Mindful that lately, my use of the 3wood has not been, er, useful, I tried to slowdown my swing and just not make the situation (short drive on a very long par 4) any worse, which, in my case, usually means that I guide my shot into a low sweeping hook, which is indeed what I did. Sort of Othello-ish in its own right, if you see what I mean . . . I wound up left of the bunker on the left, short-sided on the green, so that I would have to lob the ball over the bunker, onto a down slope -- the ball was a moral cert to run 30 ft past the pin, so I cleverly chunked it into the trap, so that I could hit a sand shot 8 ft past the pin and make that, instead of 3 putting from 30 ft . . . 8^D . . .

If you don't understand that strategy, I congratulate you on being a better golf than am I, in execution, anyway.
#4 is the first of the 4 very long par 3s at Papago . . . I don't think -- unless you were an obsessive/compulsive blogger you'd take pictures of them then blather on-and-on about them, but then here I am, and there you are, if you see what I mean . . .

I hit a kinda choke-down 5 wood with the tiniest hint possible of a draw on it onto the front of the green . . . from 233 I couldn't have been happier.

Putting-wise, with 2 putts in 3 holes so far, I was feeling kinda frisky, yet with the sober awareness that I had no right to putt that well, based on recent history, much less the fact that I ought to have been rusty from my lay-off . . . I was over 30 ft away, I reckon without pacing it off, and that is a really steep green that looked lightning-fast (as did they all, without actually being quite-so-fast), but putting uphill (that IS my ball there) I still wound up 3 ft past the hole, after over-reading the break.

That was a very nervous putt back down that hill, but I easily holed it . . . I may have started strutting, then . . . even juggling my drink and camera . . . I was one over after 4, with 4 putts.

So Now: I didn't want to "guide" my tee-shots anymore, just let loose, but let the club do the work, etc, etc, etc. Long-story-short, I fanned this one on #5 out off the grass on the right. I discovered that their grooming of the brush areas was complete, but not thorough . . . my ball lay between a stalk and a thick, exposed root of some plant that had been taken out . . . I was facing an elevated green surrounded by bunkers 200+ yds away, anyway, so I just took a 5iron and hacked at it -- cleared that root thingy out of the way for them -- and my ball wound up 10 yds short of the green. I didn't have to lob it over the bunker, I could've played left of the bunker and relied on my putting to make a longer putt, but instead I bladed my lob attempt over the green and took 3 shots to get down from there.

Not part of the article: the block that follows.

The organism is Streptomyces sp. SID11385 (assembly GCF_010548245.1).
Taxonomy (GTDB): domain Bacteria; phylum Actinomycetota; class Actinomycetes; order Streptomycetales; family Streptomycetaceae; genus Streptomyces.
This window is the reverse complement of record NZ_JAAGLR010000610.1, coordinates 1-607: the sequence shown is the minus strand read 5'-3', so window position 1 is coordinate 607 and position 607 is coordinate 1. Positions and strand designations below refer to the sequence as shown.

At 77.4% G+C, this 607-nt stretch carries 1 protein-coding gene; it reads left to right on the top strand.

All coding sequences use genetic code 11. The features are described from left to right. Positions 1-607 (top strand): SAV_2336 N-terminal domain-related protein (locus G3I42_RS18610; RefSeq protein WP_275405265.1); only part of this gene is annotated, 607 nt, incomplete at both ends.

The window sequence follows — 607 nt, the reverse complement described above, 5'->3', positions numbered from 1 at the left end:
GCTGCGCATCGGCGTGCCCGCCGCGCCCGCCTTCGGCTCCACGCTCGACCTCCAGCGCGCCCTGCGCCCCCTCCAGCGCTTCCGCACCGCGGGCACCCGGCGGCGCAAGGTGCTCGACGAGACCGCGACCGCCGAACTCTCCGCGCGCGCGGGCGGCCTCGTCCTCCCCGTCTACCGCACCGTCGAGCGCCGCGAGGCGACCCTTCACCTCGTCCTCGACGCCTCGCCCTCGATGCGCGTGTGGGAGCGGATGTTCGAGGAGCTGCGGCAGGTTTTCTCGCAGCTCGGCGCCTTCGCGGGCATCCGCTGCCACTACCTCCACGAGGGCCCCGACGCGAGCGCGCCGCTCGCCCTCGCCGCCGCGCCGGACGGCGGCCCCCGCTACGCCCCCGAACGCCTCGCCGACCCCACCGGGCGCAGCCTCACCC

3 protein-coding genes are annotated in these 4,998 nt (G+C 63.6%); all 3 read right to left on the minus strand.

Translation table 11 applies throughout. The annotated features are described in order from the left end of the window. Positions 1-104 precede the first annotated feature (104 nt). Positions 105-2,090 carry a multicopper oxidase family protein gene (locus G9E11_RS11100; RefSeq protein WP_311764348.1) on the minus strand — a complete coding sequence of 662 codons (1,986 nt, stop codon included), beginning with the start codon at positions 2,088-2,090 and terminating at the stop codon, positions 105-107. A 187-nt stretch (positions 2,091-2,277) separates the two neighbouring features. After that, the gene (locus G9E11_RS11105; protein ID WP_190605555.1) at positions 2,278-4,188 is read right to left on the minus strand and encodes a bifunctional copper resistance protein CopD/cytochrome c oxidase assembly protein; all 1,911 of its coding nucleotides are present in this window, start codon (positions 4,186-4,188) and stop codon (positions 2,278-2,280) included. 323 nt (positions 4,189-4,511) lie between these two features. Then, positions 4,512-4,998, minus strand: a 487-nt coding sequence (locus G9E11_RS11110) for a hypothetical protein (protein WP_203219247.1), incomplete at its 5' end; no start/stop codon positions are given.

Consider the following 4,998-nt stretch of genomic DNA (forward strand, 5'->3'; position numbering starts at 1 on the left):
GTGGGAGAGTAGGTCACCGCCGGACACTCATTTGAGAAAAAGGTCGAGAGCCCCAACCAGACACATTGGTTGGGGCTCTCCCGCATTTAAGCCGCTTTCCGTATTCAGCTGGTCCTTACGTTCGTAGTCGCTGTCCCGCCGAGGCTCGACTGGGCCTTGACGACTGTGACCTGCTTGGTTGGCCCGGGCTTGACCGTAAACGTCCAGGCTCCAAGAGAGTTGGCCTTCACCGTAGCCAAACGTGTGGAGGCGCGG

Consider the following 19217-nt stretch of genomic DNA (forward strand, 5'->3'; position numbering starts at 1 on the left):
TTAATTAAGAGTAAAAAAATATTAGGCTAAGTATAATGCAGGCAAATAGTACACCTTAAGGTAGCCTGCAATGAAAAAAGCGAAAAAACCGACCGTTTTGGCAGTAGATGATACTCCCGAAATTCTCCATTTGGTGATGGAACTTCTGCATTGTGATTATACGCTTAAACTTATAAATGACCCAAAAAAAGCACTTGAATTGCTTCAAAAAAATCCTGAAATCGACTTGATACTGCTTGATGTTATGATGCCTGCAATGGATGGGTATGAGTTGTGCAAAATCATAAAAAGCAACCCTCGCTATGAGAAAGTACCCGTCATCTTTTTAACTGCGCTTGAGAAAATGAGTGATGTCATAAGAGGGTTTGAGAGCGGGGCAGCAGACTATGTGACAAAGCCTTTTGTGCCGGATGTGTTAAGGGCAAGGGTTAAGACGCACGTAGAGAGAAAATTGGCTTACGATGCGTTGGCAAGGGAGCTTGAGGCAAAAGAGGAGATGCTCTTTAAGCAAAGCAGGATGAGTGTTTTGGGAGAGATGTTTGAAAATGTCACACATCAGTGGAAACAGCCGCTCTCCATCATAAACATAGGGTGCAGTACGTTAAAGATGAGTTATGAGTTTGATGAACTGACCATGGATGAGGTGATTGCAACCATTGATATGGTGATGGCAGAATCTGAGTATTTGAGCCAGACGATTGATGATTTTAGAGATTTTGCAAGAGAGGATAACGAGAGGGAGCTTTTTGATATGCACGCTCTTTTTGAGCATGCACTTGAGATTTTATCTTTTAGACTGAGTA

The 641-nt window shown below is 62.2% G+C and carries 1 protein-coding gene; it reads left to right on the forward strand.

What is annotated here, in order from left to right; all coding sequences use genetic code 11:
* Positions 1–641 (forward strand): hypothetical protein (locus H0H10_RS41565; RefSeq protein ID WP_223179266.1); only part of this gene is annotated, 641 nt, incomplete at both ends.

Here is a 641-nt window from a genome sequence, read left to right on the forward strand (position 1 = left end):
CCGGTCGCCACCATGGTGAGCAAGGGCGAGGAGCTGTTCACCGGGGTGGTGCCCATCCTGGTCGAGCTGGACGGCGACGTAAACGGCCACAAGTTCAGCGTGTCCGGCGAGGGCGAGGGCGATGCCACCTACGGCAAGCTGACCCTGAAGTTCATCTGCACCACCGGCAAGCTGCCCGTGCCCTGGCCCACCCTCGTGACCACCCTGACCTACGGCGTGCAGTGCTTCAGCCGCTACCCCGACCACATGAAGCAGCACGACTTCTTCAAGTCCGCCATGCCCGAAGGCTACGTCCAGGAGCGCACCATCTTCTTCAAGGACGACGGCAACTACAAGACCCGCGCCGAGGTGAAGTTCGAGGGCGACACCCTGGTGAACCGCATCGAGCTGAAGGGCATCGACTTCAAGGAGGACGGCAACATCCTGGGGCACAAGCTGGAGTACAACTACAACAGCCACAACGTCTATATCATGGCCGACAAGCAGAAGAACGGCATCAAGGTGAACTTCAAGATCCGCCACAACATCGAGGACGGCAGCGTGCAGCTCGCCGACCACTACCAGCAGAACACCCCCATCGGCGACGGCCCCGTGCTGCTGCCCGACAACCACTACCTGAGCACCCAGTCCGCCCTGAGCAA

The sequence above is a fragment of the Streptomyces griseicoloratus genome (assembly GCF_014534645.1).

I'm a big fan of playing "correctly" even if I'm not getting the right results, so I didn't guide my tee-shot again, and blocked it right into those trees on the right, but by the time it came off the mounds in those trees, my ball was practically on the fairway again. I'd gotten my full distance out of it, despite the directional aberration, so I only had 195 left to the pin, from the top of the crest in that hole, downhill to the elevated green protected as all the greens here seem to be with twin bunkers guarding the front.

I like how the fairway ripples like waves leading up to the green, but it doesn't really enter into play unless you're scuttling the ball . . .

I planned and executed a perfect half-7wood . . . unfortunately, this was the 7wood of my career: it flew impossibly high in the air (I don't know why), with the wind, straight at the pin, bounced high once off the back half of the green and rolled off the back. My blind pitch back up the 12 ft slope to the green came up short, leaving me a very long 2 putt for bogey. One of those holes I simultaneously feel good and bad about.

The great comfort of playing 7300 yds, is that any concern about hitting a ball thru a dog leg pretty much goes away. Without such doubt, I finally got back into the mode of just hitting the ball into the fairway.

I aimed at the inside corner and blocked the ball at that trap on the right side . . . I grumbled until I saw that I'd come up short of that bunker, which was just fine.

Even better, against the wind, I was able to hit my magic 7wood, full, for the approach. I was justifiably confident, despite the everpresent bunkers guarding the green -- you know, after awhile, that becomes kinda boring -- that doesn't reduce the challenge, but optically & psychically, it devalues the golf shot value -- but these are some of the snuggest and deepest greenside bunkers on the course. I craftily came up short-and-handy of the green for an easy up-and-down par.

We had fallen way behind the pace, now. . . the group in front of us was no longer in sight. They have a system there now at Papago . . . like soccer penalties . . . They give you the Yellow card to hurry up, then the Red card to skip a hole and catch up . . . I was bustling as best I could, but I didn't want to get out in front of my duffers too much . . .